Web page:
Most people know the term alopecia. However, there are different types, typically caused in different ways. Here, we’ll look at how frontal fibrosing alopecia differs from traction alopecia.

How Do I Know if I Have Frontal Fibrosing Alopecia?

This type of hair loss, abbreviated to FFA, typically occurs along the front of the head. It can also occur on the sides, presenting what appears to be a receding hairline. In this case, the hair follicles are destroyed, so hair can no longer grow in the affected areas. The condition also causes scarring in these areas. It is also likely that an affected individual can experience thinning eyebrows and sometimes eyelashes. Over time, in cases where the person does not seek or receive treatment, hair loss may also become evident in other areas.

The condition will progress if the individual doesn’t seek treatment, so it is wise to consult a dermatologist if you suspect you have signs of FFA. Treatment can halt progression of the condition and prevent more hair follicles from being damaged.

How Do I Know if I Have Traction Alopecia?

The word traction gives the clue here. This is a type of alopecia that can occur when tension is repetitively placed on the hair. Think of a ponytail or similar style that requires you to pull your hair into one place all the time. This can lead to some of those hairs coming loose and falling out.

If you notice this happening, you should stop tying your hair in the manner you have done to cause the condition. If noticed and stopped early, any hair loss should be rectified. If you continue to pull your hair into the same design – whether that is a ponytail, braids, or something else – you may end up damaging the hair follicles on that part of your head. This in turn may mean hair can no longer grow from them.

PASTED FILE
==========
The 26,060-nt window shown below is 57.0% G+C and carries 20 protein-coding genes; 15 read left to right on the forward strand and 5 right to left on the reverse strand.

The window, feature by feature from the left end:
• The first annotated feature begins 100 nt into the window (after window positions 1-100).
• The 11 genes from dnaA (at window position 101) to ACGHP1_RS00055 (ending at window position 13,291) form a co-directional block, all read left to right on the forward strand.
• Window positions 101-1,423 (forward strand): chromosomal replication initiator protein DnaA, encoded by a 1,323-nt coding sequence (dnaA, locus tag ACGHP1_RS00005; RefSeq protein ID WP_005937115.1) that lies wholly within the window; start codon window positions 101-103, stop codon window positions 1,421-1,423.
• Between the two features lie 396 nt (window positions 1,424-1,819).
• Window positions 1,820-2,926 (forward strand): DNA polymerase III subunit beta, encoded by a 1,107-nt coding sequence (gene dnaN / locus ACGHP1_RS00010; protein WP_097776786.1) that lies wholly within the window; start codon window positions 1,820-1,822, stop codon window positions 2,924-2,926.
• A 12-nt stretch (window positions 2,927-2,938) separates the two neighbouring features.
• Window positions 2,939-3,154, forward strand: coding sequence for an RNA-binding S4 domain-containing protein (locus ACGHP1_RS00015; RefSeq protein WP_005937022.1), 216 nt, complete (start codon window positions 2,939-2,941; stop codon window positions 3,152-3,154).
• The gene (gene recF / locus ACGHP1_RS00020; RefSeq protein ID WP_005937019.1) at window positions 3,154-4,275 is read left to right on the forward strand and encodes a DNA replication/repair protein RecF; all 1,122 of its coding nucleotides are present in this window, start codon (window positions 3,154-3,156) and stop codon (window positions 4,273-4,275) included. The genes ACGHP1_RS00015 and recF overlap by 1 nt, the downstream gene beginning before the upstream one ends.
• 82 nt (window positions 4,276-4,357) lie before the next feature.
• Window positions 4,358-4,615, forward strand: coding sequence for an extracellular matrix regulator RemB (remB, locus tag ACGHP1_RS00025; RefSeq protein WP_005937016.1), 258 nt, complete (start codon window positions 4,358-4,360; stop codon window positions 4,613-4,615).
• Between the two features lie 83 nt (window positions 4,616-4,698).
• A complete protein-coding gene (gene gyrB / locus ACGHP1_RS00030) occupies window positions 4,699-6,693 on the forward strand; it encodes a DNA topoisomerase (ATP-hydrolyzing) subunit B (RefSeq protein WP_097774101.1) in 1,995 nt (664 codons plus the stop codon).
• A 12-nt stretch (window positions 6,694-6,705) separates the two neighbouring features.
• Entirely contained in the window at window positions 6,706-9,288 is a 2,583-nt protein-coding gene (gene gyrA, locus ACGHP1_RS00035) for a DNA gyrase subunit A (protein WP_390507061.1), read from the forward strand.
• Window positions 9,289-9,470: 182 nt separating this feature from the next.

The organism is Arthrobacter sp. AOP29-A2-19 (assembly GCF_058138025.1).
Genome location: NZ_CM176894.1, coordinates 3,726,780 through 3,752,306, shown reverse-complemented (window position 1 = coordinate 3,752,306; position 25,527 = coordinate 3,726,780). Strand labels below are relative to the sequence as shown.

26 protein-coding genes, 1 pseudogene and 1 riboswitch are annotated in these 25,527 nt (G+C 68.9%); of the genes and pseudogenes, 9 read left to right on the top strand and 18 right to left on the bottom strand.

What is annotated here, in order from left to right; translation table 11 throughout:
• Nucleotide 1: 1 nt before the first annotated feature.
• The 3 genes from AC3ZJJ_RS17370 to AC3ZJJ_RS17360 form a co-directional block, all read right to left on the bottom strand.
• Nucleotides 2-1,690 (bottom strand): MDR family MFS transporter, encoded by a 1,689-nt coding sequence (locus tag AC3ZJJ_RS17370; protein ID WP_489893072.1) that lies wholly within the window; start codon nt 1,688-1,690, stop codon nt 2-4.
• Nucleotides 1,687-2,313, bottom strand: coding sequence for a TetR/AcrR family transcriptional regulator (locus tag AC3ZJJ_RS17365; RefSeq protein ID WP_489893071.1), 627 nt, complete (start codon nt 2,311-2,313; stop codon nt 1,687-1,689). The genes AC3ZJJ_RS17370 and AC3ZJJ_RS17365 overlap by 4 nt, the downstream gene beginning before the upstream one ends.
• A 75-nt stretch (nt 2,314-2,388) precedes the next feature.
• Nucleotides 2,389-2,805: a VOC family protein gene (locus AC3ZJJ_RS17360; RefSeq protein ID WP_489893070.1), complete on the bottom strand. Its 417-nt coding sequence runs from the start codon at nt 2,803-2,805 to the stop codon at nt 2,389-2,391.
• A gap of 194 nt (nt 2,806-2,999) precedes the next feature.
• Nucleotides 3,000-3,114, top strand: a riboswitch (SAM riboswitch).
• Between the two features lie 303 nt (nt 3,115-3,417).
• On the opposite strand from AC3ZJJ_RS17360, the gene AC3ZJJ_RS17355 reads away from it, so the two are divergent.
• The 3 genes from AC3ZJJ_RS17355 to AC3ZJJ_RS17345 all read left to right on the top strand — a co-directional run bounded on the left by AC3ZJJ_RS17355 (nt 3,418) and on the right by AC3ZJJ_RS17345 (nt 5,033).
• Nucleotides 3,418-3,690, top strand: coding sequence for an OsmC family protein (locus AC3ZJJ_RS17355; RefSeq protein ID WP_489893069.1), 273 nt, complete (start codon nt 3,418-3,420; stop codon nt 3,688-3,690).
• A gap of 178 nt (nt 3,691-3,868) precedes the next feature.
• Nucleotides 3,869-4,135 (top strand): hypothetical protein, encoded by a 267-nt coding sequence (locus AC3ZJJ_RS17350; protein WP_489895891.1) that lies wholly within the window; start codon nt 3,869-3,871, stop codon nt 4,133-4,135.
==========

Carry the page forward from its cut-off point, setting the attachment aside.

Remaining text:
How to Tell the Difference Between Traction Alopecia and FFA

You’ll remember that we mentioned scarring occurring with frontal fibrosing alopecia. This does not occur with traction alopecia and therefore provides a way to differentiate between them.

Another way to tell which of the two conditions has presented itself is to consider which area of the scalp is affected. With FFA, it will be the frontal portion of the scalp, with a chance of seeing hair loss around either side as well if the condition has developed. Furthermore, hair loss is likely to occur in any area of the body that has hair. Traction alopecia will only ever affect the scalp, and then only the area that has experienced tension, i.e., the tension caused by a ponytail.

The Importance of Seeking Expert Advice Regarding Any Form of Alopecia

We can see that there are differences between FFA and traction alopecia. However, in the early stages, it may not be obvious what’s causing the hair loss. If you tie your hair in a ponytail, pulling your hair back from the front of your head, you may notice hair loss in that area. As we now know, this mirrors the hair loss seen with frontal fibrosing alopecia.

An expert may be able to identify whether there is any early scarring around the top of the forehead. This would therefore confirm a diagnosis of FFA and a course of treatment to prevent it from getting worse.

Traction alopecia is not as serious as FFA, but it can progress and cause permanent damage to the hair follicles if you continue pulling your hair into the same hairstyle that caused the damage to start with. Hence why it is best to speak with your hair stylist and see a dermatologist to get an accurate diagnosis. They will be able to provide advice and possibly prescribe a treatment that is intended for either FFA or traction alopecia, depending on diagnosis.

If you are struggling to cover any hair loss, regardless of the cause, a hair professional should be able to provide support and advice on how best to style your hair. It makes sense to seek some hair loss solutions in a practical sense as well as visiting a dermatologist.

To learn more about options for frontal fibrosing alopecia and traction hair loss, contact the team at Unique Hair Concepts to schedule an in-person complimentary consultation.